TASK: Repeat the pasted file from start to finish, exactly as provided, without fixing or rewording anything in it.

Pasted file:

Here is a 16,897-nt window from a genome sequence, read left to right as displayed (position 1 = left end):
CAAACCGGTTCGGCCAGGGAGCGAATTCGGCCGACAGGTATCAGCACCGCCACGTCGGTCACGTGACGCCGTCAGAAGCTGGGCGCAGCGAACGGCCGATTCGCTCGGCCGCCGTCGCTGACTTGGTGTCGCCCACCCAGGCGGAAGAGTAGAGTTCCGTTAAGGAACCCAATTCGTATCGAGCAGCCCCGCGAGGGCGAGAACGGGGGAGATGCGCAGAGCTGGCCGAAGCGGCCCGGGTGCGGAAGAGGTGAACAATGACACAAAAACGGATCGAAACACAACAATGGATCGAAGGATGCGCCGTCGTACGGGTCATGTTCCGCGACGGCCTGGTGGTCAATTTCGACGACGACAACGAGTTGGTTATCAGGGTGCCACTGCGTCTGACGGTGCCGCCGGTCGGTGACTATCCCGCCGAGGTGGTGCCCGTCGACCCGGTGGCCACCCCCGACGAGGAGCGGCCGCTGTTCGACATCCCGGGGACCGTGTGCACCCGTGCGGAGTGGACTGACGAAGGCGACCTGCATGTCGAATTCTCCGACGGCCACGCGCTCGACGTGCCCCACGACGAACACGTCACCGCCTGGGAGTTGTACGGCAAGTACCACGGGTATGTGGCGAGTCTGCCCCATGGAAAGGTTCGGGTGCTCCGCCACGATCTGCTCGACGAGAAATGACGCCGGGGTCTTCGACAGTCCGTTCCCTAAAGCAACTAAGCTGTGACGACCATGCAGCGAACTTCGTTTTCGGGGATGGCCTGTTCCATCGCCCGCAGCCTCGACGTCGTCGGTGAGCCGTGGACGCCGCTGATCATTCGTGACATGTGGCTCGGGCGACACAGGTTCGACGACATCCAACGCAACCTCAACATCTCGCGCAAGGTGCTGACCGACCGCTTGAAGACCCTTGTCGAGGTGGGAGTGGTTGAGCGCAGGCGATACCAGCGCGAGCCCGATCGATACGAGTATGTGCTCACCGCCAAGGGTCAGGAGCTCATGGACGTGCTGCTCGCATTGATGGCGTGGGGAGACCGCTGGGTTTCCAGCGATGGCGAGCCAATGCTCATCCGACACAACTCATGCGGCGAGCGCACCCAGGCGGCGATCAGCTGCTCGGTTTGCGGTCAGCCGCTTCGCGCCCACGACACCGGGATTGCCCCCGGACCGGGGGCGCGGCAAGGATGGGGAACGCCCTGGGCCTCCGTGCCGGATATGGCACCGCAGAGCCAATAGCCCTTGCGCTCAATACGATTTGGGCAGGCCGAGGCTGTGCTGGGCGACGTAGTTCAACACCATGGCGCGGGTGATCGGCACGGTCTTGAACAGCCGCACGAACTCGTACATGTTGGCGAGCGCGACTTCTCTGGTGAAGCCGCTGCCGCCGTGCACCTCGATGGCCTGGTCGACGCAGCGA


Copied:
Here is a 16,897-nt window from a genome sequence, read left to right as displayed (position 1 = left end):
CAAACCGGTTCGGCCAGGGAGCGAATTCGGCCGACAGGTATCAGCACCGCCACGTCGGTCACGTGACGCCGTCAGAAGCTGGGCGCAGCGAACGGCCGATTCGCTCGGCCGCCGTCGCTGACTTGGTGTCGCCCACCCAGGCGGAAGAGTAGAGTTCCGTTAAGGAACCCAATTCGTATCGAGCAGCCCCGCGAGGGCGAGAACGGGGGAGATGCGCAGAGCTGGCCGAAGCGGCCCGGGTGCGGAAGAGGTGAACAATGACACAAAAACGGATCGAAACACAACAATGGATCGAAGGATGCGCCGTCGTACGGGTCATGTTCCGCGACGGCCTGGTGGTCAATTTCGACGACGACAACGAGTTGGTTATCAGGGTGCCACTGCGTCTGACGGTGCCGCCGGTCGGTGACTATCCCGCCGAGGTGGTGCCCGTCGACCCGGTGGCCACCCCCGACGAGGAGCGGCCGCTGTTCGACATCCCGGGGACCGTGTGCACCCGTGCGGAGTGGACTGACGAAGGCGACCTGCATGTCGAATTCTCCGACGGCCACGCGCTCGACGTGCCCCACGACGAACACGTCACCGCCTGGGAGTTGTACGGCAAGTACCACGGGTATGTGGCGAGTCTGCCCCATGGAAAGGTTCGGGTGCTCCGCCACGATCTGCTCGACGAGAAATGACGCCGGGGTCTTCGACAGTCCGTTCCCTAAAGCAACTAAGCTGTGACGACCATGCAGCGAACTTCGTTTTCGGGGATGGCCTGTTCCATCGCCCGCAGCCTCGACGTCGTCGGTGAGCCGTGGACGCCGCTGATCATTCGTGACATGTGGCTCGGGCGACACAGGTTCGACGACATCCAACGCAACCTCAACATCTCGCGCAAGGTGCTGACCGACCGCTTGAAGACCCTTGTCGAGGTGGGAGTGGTTGAGCGCAGGCGATACCAGCGCGAGCCCGATCGATACGAGTATGTGCTCACCGCCAAGGGTCAGGAGCTCATGGACGTGCTGCTCGCATTGATGGCGTGGGGAGACCGCTGGGTTTCCAGCGATGGCGAGCCAATGCTCATCCGACACAACTCATGCGGCGAGCGCACCCAGGCGGCGATCAGCTGCTCGGTTTGCGGTCAGCCGCTTCGCGCCCACGACACCGGGATTGCCCCCGGACCGGGGGCGCGGCAAGGATGGGGAACGCCCTGGGCCTCCGTGCCGGATATGGCACCGCAGAGCCAATAGCCCTTGCGCTCAATACGATTTGGGCAGGCCGAGGCTGTGCTGGGCGACGTAGTTCAACACCATGGCGCGGGTGATCGGCACGGTCTTGAACAGCCGCACGAACTCGTACATGTTGGCGAGCGCGACTTCTCTGGTGAAGCCGCTGCCGCCGTGCACCTCGATGGCCTGGTCGACGCAGCGA